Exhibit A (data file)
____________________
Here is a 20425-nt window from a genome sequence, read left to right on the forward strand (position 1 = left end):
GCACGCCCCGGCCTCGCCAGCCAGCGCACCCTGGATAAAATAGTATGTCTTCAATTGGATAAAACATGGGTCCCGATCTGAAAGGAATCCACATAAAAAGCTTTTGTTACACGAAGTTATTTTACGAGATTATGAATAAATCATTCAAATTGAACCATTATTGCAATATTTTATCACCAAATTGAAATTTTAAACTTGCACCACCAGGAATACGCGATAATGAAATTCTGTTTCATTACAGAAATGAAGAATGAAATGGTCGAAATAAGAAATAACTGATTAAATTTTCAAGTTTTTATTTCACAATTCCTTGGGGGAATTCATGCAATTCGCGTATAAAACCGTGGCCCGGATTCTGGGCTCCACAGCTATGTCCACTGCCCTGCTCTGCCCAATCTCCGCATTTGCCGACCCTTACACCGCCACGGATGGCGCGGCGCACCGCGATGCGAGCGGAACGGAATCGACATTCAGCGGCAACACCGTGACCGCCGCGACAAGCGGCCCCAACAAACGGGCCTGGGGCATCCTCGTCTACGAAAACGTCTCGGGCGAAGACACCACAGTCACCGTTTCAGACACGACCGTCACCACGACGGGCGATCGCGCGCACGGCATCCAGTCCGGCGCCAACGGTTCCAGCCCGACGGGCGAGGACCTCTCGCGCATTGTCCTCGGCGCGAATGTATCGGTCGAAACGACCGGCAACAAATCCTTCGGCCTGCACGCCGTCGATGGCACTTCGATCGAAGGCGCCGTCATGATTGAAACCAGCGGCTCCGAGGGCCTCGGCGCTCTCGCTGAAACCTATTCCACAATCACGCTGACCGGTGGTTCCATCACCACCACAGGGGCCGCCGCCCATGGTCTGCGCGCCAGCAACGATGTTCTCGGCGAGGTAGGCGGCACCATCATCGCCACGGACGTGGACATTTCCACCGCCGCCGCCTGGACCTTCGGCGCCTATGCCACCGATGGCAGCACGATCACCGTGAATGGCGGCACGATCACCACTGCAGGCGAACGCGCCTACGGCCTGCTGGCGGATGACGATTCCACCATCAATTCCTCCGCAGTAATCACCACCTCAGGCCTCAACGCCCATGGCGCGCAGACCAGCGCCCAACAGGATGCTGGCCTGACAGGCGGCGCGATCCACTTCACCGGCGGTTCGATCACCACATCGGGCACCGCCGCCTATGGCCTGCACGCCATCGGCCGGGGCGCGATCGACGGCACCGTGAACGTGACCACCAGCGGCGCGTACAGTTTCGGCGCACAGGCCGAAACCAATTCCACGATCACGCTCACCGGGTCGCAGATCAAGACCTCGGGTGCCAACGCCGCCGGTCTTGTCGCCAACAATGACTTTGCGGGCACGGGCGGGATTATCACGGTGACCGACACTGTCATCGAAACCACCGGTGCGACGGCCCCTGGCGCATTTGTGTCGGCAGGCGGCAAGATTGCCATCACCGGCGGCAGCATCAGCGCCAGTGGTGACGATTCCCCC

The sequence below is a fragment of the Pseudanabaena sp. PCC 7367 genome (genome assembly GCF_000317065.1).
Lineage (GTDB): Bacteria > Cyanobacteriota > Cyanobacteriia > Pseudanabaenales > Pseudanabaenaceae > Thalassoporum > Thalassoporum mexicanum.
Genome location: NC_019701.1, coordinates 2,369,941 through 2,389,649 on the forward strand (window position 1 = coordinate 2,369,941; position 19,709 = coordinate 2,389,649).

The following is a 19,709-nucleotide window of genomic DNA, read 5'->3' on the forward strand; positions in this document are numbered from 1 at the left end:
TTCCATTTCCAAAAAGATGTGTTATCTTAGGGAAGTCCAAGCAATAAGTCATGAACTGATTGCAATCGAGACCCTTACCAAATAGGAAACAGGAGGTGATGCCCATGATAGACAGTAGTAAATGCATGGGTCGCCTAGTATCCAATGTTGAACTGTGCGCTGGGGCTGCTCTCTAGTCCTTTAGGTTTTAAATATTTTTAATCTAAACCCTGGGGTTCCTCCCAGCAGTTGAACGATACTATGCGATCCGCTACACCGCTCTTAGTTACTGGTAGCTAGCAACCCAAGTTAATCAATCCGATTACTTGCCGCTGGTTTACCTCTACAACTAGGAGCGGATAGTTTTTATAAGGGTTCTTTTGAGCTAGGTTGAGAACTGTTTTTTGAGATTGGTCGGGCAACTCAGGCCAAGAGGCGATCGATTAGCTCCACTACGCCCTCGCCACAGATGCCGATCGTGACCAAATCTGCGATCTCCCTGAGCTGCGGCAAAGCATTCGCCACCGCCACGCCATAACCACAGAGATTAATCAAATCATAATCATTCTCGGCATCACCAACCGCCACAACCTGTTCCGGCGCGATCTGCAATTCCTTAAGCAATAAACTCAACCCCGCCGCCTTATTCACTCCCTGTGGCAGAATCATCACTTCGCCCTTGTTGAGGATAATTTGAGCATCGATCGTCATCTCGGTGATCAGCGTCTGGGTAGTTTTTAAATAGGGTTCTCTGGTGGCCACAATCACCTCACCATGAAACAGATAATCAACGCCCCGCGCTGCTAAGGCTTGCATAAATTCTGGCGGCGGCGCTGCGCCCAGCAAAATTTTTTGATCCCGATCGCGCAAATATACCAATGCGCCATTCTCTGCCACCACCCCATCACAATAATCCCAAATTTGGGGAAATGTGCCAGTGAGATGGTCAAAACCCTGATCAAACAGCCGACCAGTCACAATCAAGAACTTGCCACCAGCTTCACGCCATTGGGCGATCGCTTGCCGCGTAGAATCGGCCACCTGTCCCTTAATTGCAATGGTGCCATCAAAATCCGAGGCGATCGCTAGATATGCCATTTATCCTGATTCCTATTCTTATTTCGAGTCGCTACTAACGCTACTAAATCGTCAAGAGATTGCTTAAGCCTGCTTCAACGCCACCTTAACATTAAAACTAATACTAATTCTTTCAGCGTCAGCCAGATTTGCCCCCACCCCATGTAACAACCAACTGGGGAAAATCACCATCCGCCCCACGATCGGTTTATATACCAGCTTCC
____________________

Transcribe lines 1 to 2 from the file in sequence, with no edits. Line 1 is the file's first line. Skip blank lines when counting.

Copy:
Here is a 20425-nt window from a genome sequence, read left to right on the forward strand (position 1 = left end):
GCACGCCCCGGCCTCGCCAGCCAGCGCACCCTGGATAAAATAGTATGTCTTCAATTGGATAAAACATGGGTCCCGATCTGAAAGGAATCCACATAAAAAGCTTTTGTTACACGAAGTTATTTTACGAGATTATGAATAAATCATTCAAATTGAACCATTATTGCAATATTTTATCACCAAATTGAAATTTTAAACTTGCACCACCAGGAATACGCGATAATGAAATTCTGTTTCATTACAGAAATGAAGAATGAAATGGTCGAAATAAGAAATAACTGATTAAATTTTCAAGTTTTTATTTCACAATTCCTTGGGGGAATTCATGCAATTCGCGTATAAAACCGTGGCCCGGATTCTGGGCTCCACAGCTATGTCCACTGCCCTGCTCTGCCCAATCTCCGCATTTGCCGACCCTTACACCGCCACGGATGGCGCGGCGCACCGCGATGCGAGCGGAACGGAATCGACATTCAGCGGCAACACCGTGACCGCCGCGACAAGCGGCCCCAACAAACGGGCCTGGGGCATCCTCGTCTACGAAAACGTCTCGGGCGAAGACACCACAGTCACCGTTTCAGACACGACCGTCACCACGACGGGCGATCGCGCGCACGGCATCCAGTCCGGCGCCAACGGTTCCAGCCCGACGGGCGAGGACCTCTCGCGCATTGTCCTCGGCGCGAATGTATCGGTCGAAACGACCGGCAACAAATCCTTCGGCCTGCACGCCGTCGATGGCACTTCGATCGAAGGCGCCGTCATGATTGAAACCAGCGGCTCCGAGGGCCTCGGCGCTCTCGCTGAAACCTATTCCACAATCACGCTGACCGGTGGTTCCATCACCACCACAGGGGCCGCCGCCCATGGTCTGCGCGCCAGCAACGATGTTCTCGGCGAGGTAGGCGGCACCATCATCGCCACGGACGTGGACATTTCCACCGCCGCCGCCTGGACCTTCGGCGCCTATGCCACCGATGGCAGCACGATCACCGTGAATGGCGGCACGATCACCACTGCAGGCGAACGCGCCTACGGCCTGCTGGCGGATGACGATTCCACCATCAATTCCTCCGCAGTAATCACCACCTCAGGCCTCAACGCCCATGGCGCGCAGACCAGCGCCCAACAGGATGCTGGCCTGACAGGCGGCGCGATCCACTTCACCGGCGGTTCGATCACCACATCGGGCACCGCCGCCTATGGCCTGCACGCCATCGGCCGGGGCGCGATCGACGGCACCGTGAACGTGACCACCAGCGGCGCGTACAGTTTCGGCGCACAGGCCGAAACCAATTCCACGATCACGCTCACCGGGTCGCAGATCAAGACCTCGGGTGCCAACGCCGCCGGTCTTGTCGCCAACAATGACTTTGCGGGCACGGGCGGGATTATCACGGTGACCGACACTGTCATCGAAACCACCGGTGCGACGGCCCCTGGCGCATTTGTGTCGGCAGGCGGCAAGATTGCCATCACCGGCGGCAGCATCAGCGCCAGTGGTGACGATTCCCCC